“PAC shares this concern with many local and environmental organizations such as Pretoma (Sea Turtle Restoration Program) and the Association for the Preservation and Protection of the Natural and Cultural Resources of the Province of Guanacaste, and we demand the government to consolidate the Park,” he added.

The Leatherback case is just an example of what is happening in all the coastal areas of our country. Ratifying the executive bill would set a negative precedent for our environmental policy and the international prestige of Costa Rica. Las Baulas Park is located in the epicenter of the Guanacaste tourist and real estate maelstrom.

A publication of a group of congress people from PAC states, “There is no doubt then that they are playing here not only with the future of the populations of leatherbacks, now in danger of extinction. This confirms that there is a serious mismatch between reality and the declarations of Costa Rican environmental diplomacy, national laws and the reputation of the country in terms of conservation.”

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Costa Rica, the happiest country in the world!

All smiles living here...simply "Pura Vida"
All smiles living here...simply "Pura Vida"


happyplanetindex.org

The Happy Planet Index 2.0 reveals a surprising picture of the relative wealth and progress of nations.

The second global ranking of well-being and environmental impact shows that: Costa Rica comes top of the Happy Planet Index 2.0. Costa Ricans report the highest life satisfaction in the world, have the second-highest average life expectancy of the Americas (second only to Canada) and have an ecological footprint that means that the country only narrowly fails to achieve the goal of ‘one-planet living’: consuming its fair share of the Earth’s natural resources.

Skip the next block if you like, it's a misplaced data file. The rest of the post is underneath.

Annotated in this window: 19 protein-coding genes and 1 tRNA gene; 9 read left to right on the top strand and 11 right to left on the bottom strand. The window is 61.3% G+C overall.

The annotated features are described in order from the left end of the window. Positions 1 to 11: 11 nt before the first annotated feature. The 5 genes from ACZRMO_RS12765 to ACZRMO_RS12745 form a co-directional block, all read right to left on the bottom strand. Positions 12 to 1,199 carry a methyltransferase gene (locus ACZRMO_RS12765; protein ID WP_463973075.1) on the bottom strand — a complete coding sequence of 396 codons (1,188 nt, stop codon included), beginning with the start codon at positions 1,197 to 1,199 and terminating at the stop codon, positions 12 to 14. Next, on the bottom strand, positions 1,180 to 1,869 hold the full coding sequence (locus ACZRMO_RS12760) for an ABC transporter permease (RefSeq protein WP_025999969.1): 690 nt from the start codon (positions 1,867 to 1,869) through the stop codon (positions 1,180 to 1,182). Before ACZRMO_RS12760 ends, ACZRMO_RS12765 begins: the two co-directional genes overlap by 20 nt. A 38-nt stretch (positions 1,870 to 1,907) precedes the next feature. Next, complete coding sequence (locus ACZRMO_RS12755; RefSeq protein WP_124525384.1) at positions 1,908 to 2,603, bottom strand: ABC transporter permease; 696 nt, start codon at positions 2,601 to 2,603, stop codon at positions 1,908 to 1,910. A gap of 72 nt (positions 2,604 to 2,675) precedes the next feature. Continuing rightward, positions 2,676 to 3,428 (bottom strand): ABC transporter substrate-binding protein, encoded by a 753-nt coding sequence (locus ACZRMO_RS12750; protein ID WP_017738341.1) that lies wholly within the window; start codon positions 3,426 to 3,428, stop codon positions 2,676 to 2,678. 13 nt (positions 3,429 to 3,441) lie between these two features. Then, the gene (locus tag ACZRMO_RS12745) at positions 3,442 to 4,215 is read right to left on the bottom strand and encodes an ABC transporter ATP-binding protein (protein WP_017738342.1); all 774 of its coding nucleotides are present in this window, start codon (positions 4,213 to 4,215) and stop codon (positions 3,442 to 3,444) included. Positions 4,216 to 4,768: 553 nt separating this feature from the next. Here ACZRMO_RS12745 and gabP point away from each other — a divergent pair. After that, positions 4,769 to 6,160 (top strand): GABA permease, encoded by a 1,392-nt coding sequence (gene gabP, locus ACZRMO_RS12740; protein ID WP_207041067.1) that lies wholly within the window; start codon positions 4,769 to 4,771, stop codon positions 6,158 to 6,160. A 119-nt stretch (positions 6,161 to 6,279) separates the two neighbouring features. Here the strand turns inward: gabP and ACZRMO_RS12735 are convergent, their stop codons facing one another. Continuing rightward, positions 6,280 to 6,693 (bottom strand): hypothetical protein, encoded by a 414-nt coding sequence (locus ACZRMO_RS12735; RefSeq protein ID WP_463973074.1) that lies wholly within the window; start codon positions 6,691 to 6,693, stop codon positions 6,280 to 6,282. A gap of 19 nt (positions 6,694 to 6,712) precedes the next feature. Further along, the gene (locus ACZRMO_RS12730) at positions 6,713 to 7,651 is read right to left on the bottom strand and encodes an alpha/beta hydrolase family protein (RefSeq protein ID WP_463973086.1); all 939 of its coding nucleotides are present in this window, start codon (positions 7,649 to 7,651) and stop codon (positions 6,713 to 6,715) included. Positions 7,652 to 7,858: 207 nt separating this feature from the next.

Latin America dominates the top of the index. Nine of the ten top-scoring nations on the Index are in Latin America. The highest-ranking G20 country in terms of HPI is Brazil, in 9th place out of 143 nations.

      Analysis of HPI data over time reveals that:

      OECD nations’ HPI scores plummeted between 1960 and the late 1970s. Although there have been some gains since then, HPI scores were still higher in 1961 than in 2005. Life satisfaction and life expectancy combined have increased 15 per cent over the 45-year period, but it has come at an earth-shattering cost – an increase in ecological footprint per head of 72 per cent.

      Of a group of 36 major nations it was possible to track over time in detail, around two-thirds increased their HPI scores marginally between 1990 and 2005, but the three largest countries in the world China, India and the USA (all aggressively pursuing growth-based development models) have all seen their HPI scores drop in that time.

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        Who stopped the Rain?

        Guanacaste Tree
        Guanacaste Tree

        The Howler Mag
        By: Tom Peifer

        The truth is that it is not raining much this year in Guanacaste. Depending on your area, perspective or source of data, we may be 80% below last year. Recent national forecasts say we’ll get something substantial in September and October. Maybe corn farmers will have better luck with their late-season planting.

        The truth is, we don’t know if this is just a dry year after two wet years, or the beginning of a new pattern. Climate change models show Guanacaste becoming 30% drier but even that misses the point. They have long predicted that rainfall would come in more intense ‘events’. When that happens, more water ends up running off to the ocean, less goes into the ground. Thirty percent less rain may well translate into fifty percent drier. Nobody knows for sure.

        Over the years in these columns we have explored ways to adapt your home, your farm or garden, to the realities of a changing world. A well-placed bump here and an infiltration zone there and, bingo, you have an area where your plants could swear they were living in the humid tropics. But, as Mark Twain wryly noted, common sense appears to be a very uncommon thing.

        Let that thought hang there while considering that a dry year for Guanacaste may lead to lower levels in Lake Arenal and reduced electricity generation in one of the biggest hydropower installations of the country. Might have been a good idea for someone to ponder that variable before developing a surfeit of energy guzzling, air-conditioned, tourist industry infrastructure. Ditto for the proposed massive diversion of ground water and river flows to keep the lawns and golf courses green.